Persisting for the Environment
Environmental damage, land dispute, and disruptions to marine life motivate these four women to engage in environmental and community rights advocacy. They persist, even in the face of frequent threats.
RIVERS are important routes of transportation for the residents of Mimika Regency, Papua. For the last decade, though, locals have been forced to take a longer route through the sea because the rivers are becoming increasingly shallow, making it difficult for motorboats to pass through. “Siltation occurs due to tailing mud from the mines of Freeport Indonesia,” said environment activist Adolfina Kuum on Saturday, April 18.
Together with her friends, Adolfina formed the Mimika Far East Region Community Care Foundation in 2013. They went to villages to educate locals on the effects of mining tailing to rivers. Adolfina and her team also assist the residents of Mimika in demanding Freeport to improve the condition of damaged rivers. “There are already numerous cases of capsized boats, properties washed away,” said the 35-year-old woman.
To date, six rivers have been silted up by waste mud from Freeport’s mines. The rivers are so shallow, locals have to push their boats when they try to pass through. A village called Pasir Hitam has even been isolated due to the cut routes. Its residents had to relocate to towns. “Many have been talking about the Freeport waste, but there is still no solution until now,” she added.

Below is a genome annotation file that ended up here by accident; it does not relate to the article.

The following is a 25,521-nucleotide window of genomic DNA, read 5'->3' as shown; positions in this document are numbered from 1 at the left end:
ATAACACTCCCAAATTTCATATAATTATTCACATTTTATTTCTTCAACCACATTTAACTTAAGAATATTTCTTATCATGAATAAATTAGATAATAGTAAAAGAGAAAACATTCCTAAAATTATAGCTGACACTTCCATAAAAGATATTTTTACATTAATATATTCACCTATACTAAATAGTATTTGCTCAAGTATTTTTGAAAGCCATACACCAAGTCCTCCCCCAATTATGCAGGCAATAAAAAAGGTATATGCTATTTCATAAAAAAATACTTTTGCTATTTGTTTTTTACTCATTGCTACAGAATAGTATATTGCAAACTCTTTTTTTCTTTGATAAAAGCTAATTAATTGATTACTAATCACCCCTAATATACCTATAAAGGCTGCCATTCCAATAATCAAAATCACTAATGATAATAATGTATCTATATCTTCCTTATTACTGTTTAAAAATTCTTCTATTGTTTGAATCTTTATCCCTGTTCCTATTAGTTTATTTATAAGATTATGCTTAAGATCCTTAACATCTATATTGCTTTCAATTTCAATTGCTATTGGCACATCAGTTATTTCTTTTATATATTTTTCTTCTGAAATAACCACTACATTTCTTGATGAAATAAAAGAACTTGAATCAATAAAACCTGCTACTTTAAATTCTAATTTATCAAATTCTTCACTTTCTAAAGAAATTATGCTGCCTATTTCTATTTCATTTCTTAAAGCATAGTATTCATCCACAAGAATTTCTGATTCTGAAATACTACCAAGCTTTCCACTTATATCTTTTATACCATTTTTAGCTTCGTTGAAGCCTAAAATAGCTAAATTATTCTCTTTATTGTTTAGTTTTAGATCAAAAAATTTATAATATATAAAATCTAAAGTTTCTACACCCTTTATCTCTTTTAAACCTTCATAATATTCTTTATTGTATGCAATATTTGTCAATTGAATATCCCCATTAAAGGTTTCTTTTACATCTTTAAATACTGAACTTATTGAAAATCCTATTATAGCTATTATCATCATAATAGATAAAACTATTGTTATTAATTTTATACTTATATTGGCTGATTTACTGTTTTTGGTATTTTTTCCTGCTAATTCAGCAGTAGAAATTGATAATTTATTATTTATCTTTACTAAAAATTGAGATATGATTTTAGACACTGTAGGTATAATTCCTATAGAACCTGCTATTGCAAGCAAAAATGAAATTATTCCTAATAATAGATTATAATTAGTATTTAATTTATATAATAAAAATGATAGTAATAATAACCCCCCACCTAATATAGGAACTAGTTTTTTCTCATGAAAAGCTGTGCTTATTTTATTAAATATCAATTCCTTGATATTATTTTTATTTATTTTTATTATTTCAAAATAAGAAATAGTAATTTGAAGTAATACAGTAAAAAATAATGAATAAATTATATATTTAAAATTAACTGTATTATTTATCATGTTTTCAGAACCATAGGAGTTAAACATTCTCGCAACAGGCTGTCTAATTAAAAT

Locals now have to take the longer route along the Mimika coastline. The journey is more perilous due to high ocean waves. A capsized boat accident last December, where one person went missing in the sea, was an example of the impact of restricted river transportation. “People are left with no option but to go through the sea, despite the risk,” said Adolfina.
Adolfina Kuum./photos: pri Doc.
Because they are being vocal in demanding the rights of the people towards rivers in Mimika, Adolfina and her team are frequently subjected to threats. The foundation’s secretariat was damaged in 2014. Adolfina was attacked by a group of people when she was resting in her home at Timika City in December 2017. Later on, one of the perpetrators was found to be a former work partner of Adolfina. “The person was tempted by money and has apologized,” said the mother of one. “That did not discourage me, but lifted my spirit instead.”
Damages to the forests in Wasior, Teluk Wondama Regency, West Papua, have been causing flash floods. This motivated Peggy Sarumi to engage in environmental advocacy. She counseled hundreds of residents of Wonbu and Sararti villages, six hours overland journey away from where she lives in Wandiboi District. From the residents, she learned about the illegal loggers entering their forests. “Locals do not know what companies are getting in, or where they obtained the permit from, but trees are being cut down,” said Peggy on April 22.
It is estimated that illegal logging in Wasior have been present since 1996. Many logging companies, according to Peggy, secured oral agreements with tribal chiefs and community figures to gain access to cut large trees such as merbau (intsia bijuga) or ironwood (eusideroxylon zwageri). These companies promised to repair the road, build houses and clean water facilities, and give vehicles for public transportation. “None of their promises were fulfilled. What they did give in the end were instant noodles, sardines, sugar, and coffee,” said the student of Manokwari School of Law.
Up to 100 trees were cut down in a day, measuring more than 10 meters long and up to 2 meters in diameter. The timber are often transported at night to avoid being seen by locals. Some of the felled trees were buried to evade detection by the government authorities. In one location, Peggy and local residents discovered 50 logs buried in the forest ground. “There may be more in other locations,” said the 22-year-old woman.